Feature Writer Jane Kronheim – Mrs. Finneburgh’s Piano: An Early Gift of Music

Whenever I visit programs for young children, I am always scanning the classroom in search of a piano. A real piano. Yes, they are still out there, those pieces of musical furniture lurking somewhere in a preschool or kindergarten classroom.

In recent years, the pianos have been disappearing. I do not see them anymore. This reminds of a time, long ago, when I was a little girl. Mom and I would visit Mrs. Finneburgh’s house. In her living room, filled with typical furnishings of the 1950’s, I saw this beautiful piano.

Mrs. Finneburgh’s children, now grown up, once took lessons there. But the piano, still looking beautiful as ever, had been transformed, and became a fancy table top upon which the family stored photos, embellishing its uppermost level.

I would ask Mrs. Finneburgh if it was OK for me to sit at the piano and explore its black and white keys. At that point, I did not really know how to play the piano, but I loved tinkling the ivories for hours, forming chords, making my way with “Chopsticks” and lovingly creating those “Oriental” sounding melodies playing only the black keys, as I called them.

On and on I would play high notes, imagining little woodland folk floating around the upper keyboard, then low, deep notes as if thunder just infiltrated the deep forest while all of the woodland creatures ran off to their appointed knot holes. I loved Mrs. Finneburgh’s piano and the fact that she allowed me those moments of time in which to create my own childish rhapsodies.

I am struck by the fact that people are discarding these “relics” of old front rooms and Victorian parlors. Some people will do anything; “just cart it away and you can have it for free,” say many of the “Piano for Sale” ads in the local papers.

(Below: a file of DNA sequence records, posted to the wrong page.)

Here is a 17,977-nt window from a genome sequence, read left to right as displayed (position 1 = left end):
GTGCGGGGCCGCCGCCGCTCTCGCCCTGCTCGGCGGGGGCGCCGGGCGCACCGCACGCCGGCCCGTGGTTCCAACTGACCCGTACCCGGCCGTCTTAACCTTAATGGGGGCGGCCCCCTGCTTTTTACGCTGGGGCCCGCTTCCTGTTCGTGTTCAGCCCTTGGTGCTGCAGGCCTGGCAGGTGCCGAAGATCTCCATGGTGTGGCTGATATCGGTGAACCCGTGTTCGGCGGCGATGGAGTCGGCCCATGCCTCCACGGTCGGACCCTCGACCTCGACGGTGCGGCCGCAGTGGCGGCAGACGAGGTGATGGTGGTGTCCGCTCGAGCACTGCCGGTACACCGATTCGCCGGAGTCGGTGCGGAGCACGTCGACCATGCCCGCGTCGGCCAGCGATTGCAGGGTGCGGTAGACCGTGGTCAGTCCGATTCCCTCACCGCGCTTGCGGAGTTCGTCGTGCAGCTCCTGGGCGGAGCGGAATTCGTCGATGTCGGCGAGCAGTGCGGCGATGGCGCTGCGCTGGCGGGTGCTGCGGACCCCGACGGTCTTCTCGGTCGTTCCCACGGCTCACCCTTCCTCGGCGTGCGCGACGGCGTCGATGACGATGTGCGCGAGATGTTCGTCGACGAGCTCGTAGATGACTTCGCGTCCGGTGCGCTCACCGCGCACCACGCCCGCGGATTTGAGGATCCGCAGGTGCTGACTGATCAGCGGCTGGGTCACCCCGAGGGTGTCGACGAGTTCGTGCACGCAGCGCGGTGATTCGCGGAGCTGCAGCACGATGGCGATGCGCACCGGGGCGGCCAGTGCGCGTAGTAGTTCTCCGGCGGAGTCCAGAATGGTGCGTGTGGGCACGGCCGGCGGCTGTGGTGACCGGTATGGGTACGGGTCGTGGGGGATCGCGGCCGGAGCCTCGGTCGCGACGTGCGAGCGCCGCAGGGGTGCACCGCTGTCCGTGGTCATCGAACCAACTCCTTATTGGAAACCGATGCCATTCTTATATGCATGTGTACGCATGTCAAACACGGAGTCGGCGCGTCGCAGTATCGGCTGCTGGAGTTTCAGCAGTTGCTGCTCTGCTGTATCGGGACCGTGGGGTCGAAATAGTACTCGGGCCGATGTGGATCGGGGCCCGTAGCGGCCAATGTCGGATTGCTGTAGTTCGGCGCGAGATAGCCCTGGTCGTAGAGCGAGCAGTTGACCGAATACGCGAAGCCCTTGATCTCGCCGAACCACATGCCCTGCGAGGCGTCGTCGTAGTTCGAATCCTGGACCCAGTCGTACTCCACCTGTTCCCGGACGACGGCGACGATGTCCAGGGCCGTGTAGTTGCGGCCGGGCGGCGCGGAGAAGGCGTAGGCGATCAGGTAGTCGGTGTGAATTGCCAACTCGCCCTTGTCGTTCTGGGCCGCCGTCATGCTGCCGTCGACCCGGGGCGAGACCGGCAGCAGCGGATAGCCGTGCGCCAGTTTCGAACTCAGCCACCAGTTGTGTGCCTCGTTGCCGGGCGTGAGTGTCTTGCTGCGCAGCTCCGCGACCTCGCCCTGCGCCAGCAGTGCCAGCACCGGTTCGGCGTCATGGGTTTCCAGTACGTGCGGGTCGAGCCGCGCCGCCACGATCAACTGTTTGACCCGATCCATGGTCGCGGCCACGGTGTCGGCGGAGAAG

Just a few years ago, while up north doing some vision consults, my student and I were on a community trip when we went into a secondhand shop and saw an announcement regarding a piano raffle. I put my name in, just for fun, and wouldn’t you know it, they called me from the great north woods to tell me that I had won the piano, so come and get it! I explained that I was a three and a half hour drive away. I tried to hook them up with a local piano teacher in their neck of the woods, but somehow they never connected.

Sadly I learned that these people, out of frustration, took an ax to the old piano, eventually dumping it into some local ravine. I was heartsick, feeling guilty and remorseful about the demise of that piano. I felt that its musical soul had been broken. What could I have done?

I thought again about Mrs. Finneburgh’s old piano, how I had loved it, longed for one just like it and eventually learned how to play an upright Krakauer that my parents bought.

I hope that young children today, even in the midst of their iPods and iPads and virtual keyboards, will have the opportunity to play a real piano in real time in some old lady’s front room.

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